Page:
Snoqualmie Pass is a mountain pass that allows travelers on Interstate 90 to make it through the Cascade Range of mountains in the state of Washington. Along with Stevens Pass and White Pass, Snoqualmie Pass is one of three east-west mountain passes in Washington State, and thousands of vehicles use it each and every day. The pass is located in the central part of Washington State about 50 miles away from the city of Seattle. Snoqualmie Pass is also the name given to a census designated place along the pass with a population of just a few hundred people and an area of 2.9 square miles.

More weekend ideas: Things to Do in Sarasota, Weekend Getaways from Boston, Oregon Weekend Getaways


Snoqualmie Pass was named after the Snoqualmie indigenous people who live in the Pacific Northwest. Native Americans used the pass for centuries before European settlers arrived in the area. Throughout the mid to late-19th century, the pass was explored and surveyed by various groups, eventually leading to the construction of a railroad through Snoqualmie Pass in 1909, but this was retired in 1980. United States Route 10 used to run through the pass, but was replaced by Interstate 90 in 1969.

Nowadays, the area around Snoqualmie Pass is filled with various vacation chalets that are mostly used for skiing and other winter activities. The nearby Summit at Snoqualmie area offers four different ski areas: Summit West, Summit Central, Summit East, and Alpental. This is the closest skiing destination to the city of Seattle and receives many visitors from the city each year. Other activities that can be enjoyed in and around Snoqualmie pass include climbing, hiking, and even hang-gliding.

Elevation of Snoqualmie Pass

The elevation of a location tells us how high or low it is in relation to sea level. It's an important geographical statistic and can have an influence on many things like wildlife and weather conditions. The summit of Snoqualmie Pass has an elevation of 3,015 feet (919 m), which means it has the lowest elevation of the three east-west mountain passes in the state. White Pass has an elevation of 4,500 feet (1,372 m), while Stevens Pass has an elevation of 4,061 feet (1,238 m).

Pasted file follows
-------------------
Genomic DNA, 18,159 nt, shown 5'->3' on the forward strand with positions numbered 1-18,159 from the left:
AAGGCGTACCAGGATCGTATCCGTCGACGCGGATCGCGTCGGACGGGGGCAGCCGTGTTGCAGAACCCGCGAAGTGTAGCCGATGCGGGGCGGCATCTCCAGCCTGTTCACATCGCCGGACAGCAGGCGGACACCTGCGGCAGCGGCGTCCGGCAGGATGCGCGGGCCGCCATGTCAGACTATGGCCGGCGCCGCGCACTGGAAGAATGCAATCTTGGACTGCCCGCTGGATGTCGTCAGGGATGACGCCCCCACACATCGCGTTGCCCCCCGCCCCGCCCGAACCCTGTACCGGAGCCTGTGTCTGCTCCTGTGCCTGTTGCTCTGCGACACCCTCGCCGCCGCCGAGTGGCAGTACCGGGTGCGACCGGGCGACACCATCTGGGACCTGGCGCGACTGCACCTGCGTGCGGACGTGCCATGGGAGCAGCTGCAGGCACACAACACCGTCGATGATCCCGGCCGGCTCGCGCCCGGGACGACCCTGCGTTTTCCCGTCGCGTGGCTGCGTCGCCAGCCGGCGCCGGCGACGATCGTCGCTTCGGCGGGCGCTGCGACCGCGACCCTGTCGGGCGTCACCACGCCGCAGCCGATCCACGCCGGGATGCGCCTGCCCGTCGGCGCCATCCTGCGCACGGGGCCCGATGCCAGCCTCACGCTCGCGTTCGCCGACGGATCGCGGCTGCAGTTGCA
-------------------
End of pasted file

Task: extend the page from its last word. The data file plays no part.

Key locations around the area include the Snoqualmie Tunnel, which has an approximate elevation of 2,600 feet (790 m) and the census designated place of Snoqualmie Pass which has an elevation of 2,726 feet (831 m). Some of the largest mountains in the surrounding area include Mt Baker to the north, which has an elevation of 10,781 feet (3,286 m) and Mount Rainier to the south, which has an elevation of 14,411 feet (4,392 m).

The high elevation of Snoqualmie Pass has a large effect on the area's climate. Compared with the nearby major city of Seattle, Snoqualmie Pass has much lower temperatures and huge amounts of snowfall. Temperatures can drop below freezing point for long periods of the year and the area receives more than 400 inches of snowfall each year.

The extreme weather conditions in the area can make Snoqualmie Pass a treacherous spot to traverse, with snow chains often being necessary. The coldest month of the year in Snoqualmie Pass tends to be January, which sees average highs of 32°F (0°C) and lows of 21°F (-6°C), while the warmest time of year is in July, with average highs of 70°F (21°C) and lows of around 46°F (8°C).

Elevation of Snoqualmie Pass Compared to Washington

When compared to the rest of the state of Washington, Snoqualmie Pass’ elevation is relatively high. Washington is a relatively low-lying state on average, despite the presence of several mountains, with a mean elevation of 1,700 feet (520 m). The highest point in the state is the aforementioned Mount Rainier, which is also the highest mountain in the Cascade Range in the Pacific Northwest and has an elevation of 14,417 feet (4,394 m). The lowest point in the state of Washington is the Pacific Ocean, which is at sea level.

The highest incorporated town in the state of Washington is Waterville, which is located in Douglas County and has an elevation of 2,622 feet (799 m). Major cities around the state tend to have relatively low elevations. Some examples include Seattle, which has an average elevation of around 170 feet (52 m), Tacoma, which has an elevation of 243 feet (74 m), and Vancouver, which has an elevation of 171 feet (52 m). Spokane is one notable exception, with this city sitting at a relatively high elevation of 1,843 feet (562 m).

More vacation ideas: Hudson Valley, Honeymoon Destinations, Brattleboro VT, Maine lighthouses, Long Island, Southwest

More last minute travel: Washington beaches, Duluth, Water parks in Texas, Things to Do in New Braunfels, Long Island